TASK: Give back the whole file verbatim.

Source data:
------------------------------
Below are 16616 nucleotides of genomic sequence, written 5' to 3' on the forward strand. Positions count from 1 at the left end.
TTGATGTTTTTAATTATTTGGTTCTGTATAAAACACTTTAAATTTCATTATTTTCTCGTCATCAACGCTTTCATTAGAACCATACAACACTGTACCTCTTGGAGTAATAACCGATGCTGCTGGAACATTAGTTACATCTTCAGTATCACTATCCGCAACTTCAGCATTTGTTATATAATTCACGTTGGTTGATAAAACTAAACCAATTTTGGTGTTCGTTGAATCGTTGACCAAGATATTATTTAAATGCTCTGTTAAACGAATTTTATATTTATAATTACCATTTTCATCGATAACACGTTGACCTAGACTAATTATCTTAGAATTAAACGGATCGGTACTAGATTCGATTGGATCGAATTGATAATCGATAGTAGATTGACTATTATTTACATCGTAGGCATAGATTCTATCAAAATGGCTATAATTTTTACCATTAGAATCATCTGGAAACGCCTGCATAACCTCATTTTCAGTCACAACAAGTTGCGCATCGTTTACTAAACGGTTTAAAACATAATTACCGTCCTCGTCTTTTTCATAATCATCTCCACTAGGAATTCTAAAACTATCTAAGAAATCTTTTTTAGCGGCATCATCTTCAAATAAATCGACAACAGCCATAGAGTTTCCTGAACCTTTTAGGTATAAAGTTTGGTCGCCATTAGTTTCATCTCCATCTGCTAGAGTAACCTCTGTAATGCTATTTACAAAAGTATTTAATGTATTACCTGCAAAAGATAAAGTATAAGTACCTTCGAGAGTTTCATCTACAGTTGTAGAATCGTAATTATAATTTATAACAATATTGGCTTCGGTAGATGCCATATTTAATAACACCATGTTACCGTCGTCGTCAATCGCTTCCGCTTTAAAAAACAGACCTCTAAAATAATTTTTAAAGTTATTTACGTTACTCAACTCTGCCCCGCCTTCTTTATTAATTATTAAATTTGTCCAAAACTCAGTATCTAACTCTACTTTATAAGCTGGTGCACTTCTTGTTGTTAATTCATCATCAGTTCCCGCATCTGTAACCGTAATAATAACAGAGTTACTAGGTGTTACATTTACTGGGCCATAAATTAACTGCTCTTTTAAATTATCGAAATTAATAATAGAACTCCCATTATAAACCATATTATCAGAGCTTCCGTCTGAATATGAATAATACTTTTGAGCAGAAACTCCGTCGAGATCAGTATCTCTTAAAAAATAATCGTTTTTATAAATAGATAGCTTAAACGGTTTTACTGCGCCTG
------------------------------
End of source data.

Below are 16616 nucleotides of genomic sequence, written 5' to 3' on the forward strand. Positions count from 1 at the left end.
TTGATGTTTTTAATTATTTGGTTCTGTATAAAACACTTTAAATTTCATTATTTTCTCGTCATCAACGCTTTCATTAGAACCATACAACACTGTACCTCTTGGAGTAATAACCGATGCTGCTGGAACATTAGTTACATCTTCAGTATCACTATCCGCAACTTCAGCATTTGTTATATAATTCACGTTGGTTGATAAAACTAAACCAATTTTGGTGTTCGTTGAATCGTTGACCAAGATATTATTTAAATGCTCTGTTAAACGAATTTTATATTTATAATTACCATTTTCATCGATAACACGTTGACCTAGACTAATTATCTTAGAATTAAACGGATCGGTACTAGATTCGATTGGATCGAATTGATAATCGATAGTAGATTGACTATTATTTACATCGTAGGCATAGATTCTATCAAAATGGCTATAATTTTTACCATTAGAATCATCTGGAAACGCCTGCATAACCTCATTTTCAGTCACAACAAGTTGCGCATCGTTTACTAAACGGTTTAAAACATAATTACCGTCCTCGTCTTTTTCATAATCATCTCCACTAGGAATTCTAAAACTATCTAAGAAATCTTTTTTAGCGGCATCATCTTCAAATAAATCGACAACAGCCATAGAGTTTCCTGAACCTTTTAGGTATAAAGTTTGGTCGCCATTAGTTTCATCTCCATCTGCTAGAGTAACCTCTGTAATGCTATTTACAAAAGTATTTAATGTATTACCTGCAAAAGATAAAGTATAAGTACCTTCGAGAGTTTCATCTACAGTTGTAGAATCGTAATTATAATTTATAACAATATTGGCTTCGGTAGATGCCATATTTAATAACACCATGTTACCGTCGTCGTCAATCGCTTCCGCTTTAAAAAACAGACCTCTAAAATAATTTTTAAAGTTATTTACGTTACTCAACTCTGCCCCGCCTTCTTTATTAATTATTAAATTTGTCCAAAACTCAGTATCTAACTCTACTTTATAAGCTGGTGCACTTCTTGTTGTTAATTCATCATCAGTTCCCGCATCTGTAACCGTAATAATAACAGAGTTACTAGGTGTTACATTTACTGGGCCATAAATTAACTGCTCTTTTAAATTATCGAAATTAATAATAGAACTCCCATTATAAACCATATTATCAGAGCTTCCGTCTGAATATGAATAATACTTTTGAGCAGAAACTCCGTCGAGATCAGTATCTCTTAAAAAATAATCGTTTTTATAAATAGATAGCTTAAACGGTTTTACTGCGCCTG